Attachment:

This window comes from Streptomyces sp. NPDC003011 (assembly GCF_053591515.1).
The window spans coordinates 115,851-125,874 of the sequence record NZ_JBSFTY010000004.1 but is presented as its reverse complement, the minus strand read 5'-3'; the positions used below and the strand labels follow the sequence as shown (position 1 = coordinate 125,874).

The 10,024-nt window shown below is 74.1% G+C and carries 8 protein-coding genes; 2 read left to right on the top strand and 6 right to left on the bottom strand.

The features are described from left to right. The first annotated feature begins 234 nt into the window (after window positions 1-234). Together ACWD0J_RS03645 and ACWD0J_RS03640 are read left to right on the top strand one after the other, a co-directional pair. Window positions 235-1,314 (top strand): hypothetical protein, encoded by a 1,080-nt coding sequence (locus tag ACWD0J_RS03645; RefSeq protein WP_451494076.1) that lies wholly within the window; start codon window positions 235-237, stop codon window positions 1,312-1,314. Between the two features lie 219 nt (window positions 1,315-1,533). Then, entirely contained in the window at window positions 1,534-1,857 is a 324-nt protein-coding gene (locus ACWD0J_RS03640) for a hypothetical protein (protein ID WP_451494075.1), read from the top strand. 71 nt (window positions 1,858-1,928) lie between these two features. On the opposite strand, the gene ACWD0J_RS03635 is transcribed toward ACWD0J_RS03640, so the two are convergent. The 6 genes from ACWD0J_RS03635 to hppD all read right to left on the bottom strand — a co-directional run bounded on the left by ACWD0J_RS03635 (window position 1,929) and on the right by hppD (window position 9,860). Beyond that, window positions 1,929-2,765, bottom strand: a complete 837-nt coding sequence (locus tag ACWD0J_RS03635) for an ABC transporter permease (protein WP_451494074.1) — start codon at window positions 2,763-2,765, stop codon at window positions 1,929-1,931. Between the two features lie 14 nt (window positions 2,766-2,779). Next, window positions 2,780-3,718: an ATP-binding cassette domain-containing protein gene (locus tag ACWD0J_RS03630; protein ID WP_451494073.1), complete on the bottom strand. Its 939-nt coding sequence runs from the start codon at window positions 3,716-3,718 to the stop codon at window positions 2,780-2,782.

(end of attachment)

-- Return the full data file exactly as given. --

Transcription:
This window comes from Streptomyces sp. NPDC003011 (assembly GCF_053591515.1).
The window spans coordinates 115,851-125,874 of the sequence record NZ_JBSFTY010000004.1 but is presented as its reverse complement, the minus strand read 5'-3'; the positions used below and the strand labels follow the sequence as shown (position 1 = coordinate 125,874).

The 10,024-nt window shown below is 74.1% G+C and carries 8 protein-coding genes; 2 read left to right on the top strand and 6 right to left on the bottom strand.

The features are described from left to right. The first annotated feature begins 234 nt into the window (after window positions 1-234). Together ACWD0J_RS03645 and ACWD0J_RS03640 are read left to right on the top strand one after the other, a co-directional pair. Window positions 235-1,314 (top strand): hypothetical protein, encoded by a 1,080-nt coding sequence (locus tag ACWD0J_RS03645; RefSeq protein WP_451494076.1) that lies wholly within the window; start codon window positions 235-237, stop codon window positions 1,312-1,314. Between the two features lie 219 nt (window positions 1,315-1,533). Then, entirely contained in the window at window positions 1,534-1,857 is a 324-nt protein-coding gene (locus ACWD0J_RS03640) for a hypothetical protein (protein ID WP_451494075.1), read from the top strand. 71 nt (window positions 1,858-1,928) lie between these two features. On the opposite strand, the gene ACWD0J_RS03635 is transcribed toward ACWD0J_RS03640, so the two are convergent. The 6 genes from ACWD0J_RS03635 to hppD all read right to left on the bottom strand — a co-directional run bounded on the left by ACWD0J_RS03635 (window position 1,929) and on the right by hppD (window position 9,860). Beyond that, window positions 1,929-2,765, bottom strand: a complete 837-nt coding sequence (locus tag ACWD0J_RS03635) for an ABC transporter permease (protein WP_451494074.1) — start codon at window positions 2,763-2,765, stop codon at window positions 1,929-1,931. Between the two features lie 14 nt (window positions 2,766-2,779). Next, window positions 2,780-3,718: an ATP-binding cassette domain-containing protein gene (locus tag ACWD0J_RS03630; protein ID WP_451494073.1), complete on the bottom strand. Its 939-nt coding sequence runs from the start codon at window positions 3,716-3,718 to the stop codon at window positions 2,780-2,782.